The reader may well rub his eyes in astonishment! Was the letter we have transcribed really a letter ‘from priest to priest’? But we must not be too severe. The phrase, in Teilhard’s mind, is probably not a lie. It is probably only a very strong ‘mental reservation’; he had his own idea about what a priest ought to be, and he was conscious of no insincerity in using in his own sense a term which Fr d’Ouince would interpret differently. The final parenthesis is a moving prayer: the faith which the Lord wishes to give us! Nothing could be more orthodox than this formula. But how disturbing it is to see it used here with the implication that Teilhard does not know which faith it is and consequently, doubts whether it is the faith of the Church....

Teilhard's alarm proved unnecessary. We do not know much more about his relationship with Fr G. but we have every reason to think that, either on his own accord or at Teilhard's request, Fr G behaved like a gentleman and did not commit the dreaded breach of confidence. There are few things indeed which escape the notice of the Society of Jesus; we should find it hard to believe that they would have defended Teilhard as strongly as they are doing if a text showing their great man in so unflattering a light were in circulation. Besides, since Teilhard's death, the rare Teilhardists who know of its existence have, as we have seen, carefully kept it hidden 'under a bushel'.

Attempt at an explanation

One might well think, in view of the surprising importance of Teilhard in current Catholic thought and his friends' tendency to depict him as a model of all the virtues, that quite a different 'breach of confidence' had been committed, not at Teilhard's expense but at that of the rest of us. But if honesty compels us to bring such a revealing document as Teilhard's letter to the attention of a wider public, we are also bound in honesty not to draw unfair conclusions from, it. For the letter makes Teilhard look like a heretic who has camouflaged himself as a faithful Christian in order to spread heresy more effectively; and this, we believe, is how one must see the facts if one is to see them as they are. Nevertheless, the problem has other aspects, and when we take these into account it is difficult to maintain that Teilhard was at bottom quite as black as we have painted him. Could he really have been such a traitor – a Turmel or a Jury (27) - when for all their unmistakeable precautions his writings do not show the slightest sign of perfidiousness? And even if we do not necessarily accept the testimony of his brother Jesuits at their face value, it would be just as wrong to brush that testimony aside.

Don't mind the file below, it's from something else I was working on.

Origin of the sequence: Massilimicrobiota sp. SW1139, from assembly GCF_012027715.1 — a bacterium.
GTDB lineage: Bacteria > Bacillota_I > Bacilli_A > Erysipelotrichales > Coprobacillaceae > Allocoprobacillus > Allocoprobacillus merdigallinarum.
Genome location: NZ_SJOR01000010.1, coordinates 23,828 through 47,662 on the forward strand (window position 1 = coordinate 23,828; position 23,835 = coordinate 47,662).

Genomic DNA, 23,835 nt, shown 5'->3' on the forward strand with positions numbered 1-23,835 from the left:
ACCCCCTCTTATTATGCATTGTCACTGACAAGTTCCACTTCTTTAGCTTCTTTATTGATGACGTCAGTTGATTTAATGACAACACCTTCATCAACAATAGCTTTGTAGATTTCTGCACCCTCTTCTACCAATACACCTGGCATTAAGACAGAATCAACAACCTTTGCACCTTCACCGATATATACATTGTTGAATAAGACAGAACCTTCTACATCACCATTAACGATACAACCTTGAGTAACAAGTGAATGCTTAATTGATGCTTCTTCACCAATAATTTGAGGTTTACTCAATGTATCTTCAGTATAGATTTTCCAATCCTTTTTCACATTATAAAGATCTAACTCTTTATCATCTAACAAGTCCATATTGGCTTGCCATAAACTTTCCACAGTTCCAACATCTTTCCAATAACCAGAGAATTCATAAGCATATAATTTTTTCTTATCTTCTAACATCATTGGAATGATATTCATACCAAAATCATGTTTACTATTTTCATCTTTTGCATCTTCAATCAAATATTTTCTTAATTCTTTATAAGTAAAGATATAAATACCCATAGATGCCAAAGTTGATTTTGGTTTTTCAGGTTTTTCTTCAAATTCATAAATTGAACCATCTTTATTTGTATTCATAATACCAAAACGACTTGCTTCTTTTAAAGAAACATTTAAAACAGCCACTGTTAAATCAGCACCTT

How can we explain the obvious contradiction between the reality of Teilhard’s thoughts and actions and his apparent loyalty to everything the Church required of him, if all we know of his character rules out sheer hypocrisy as a solution?

Our answer is that there is a certain duplicity in Teilhard. But this does not lie in the difference between the public 'personna' he assumed and the real Teilhard he knew himself to be and wanted to be. This would have been conscious deceit. The duplicity lies more in an alteration, or vacillation, between the two aspects of his innermost personality (thus making him a particularly striking case of "schizophrenia').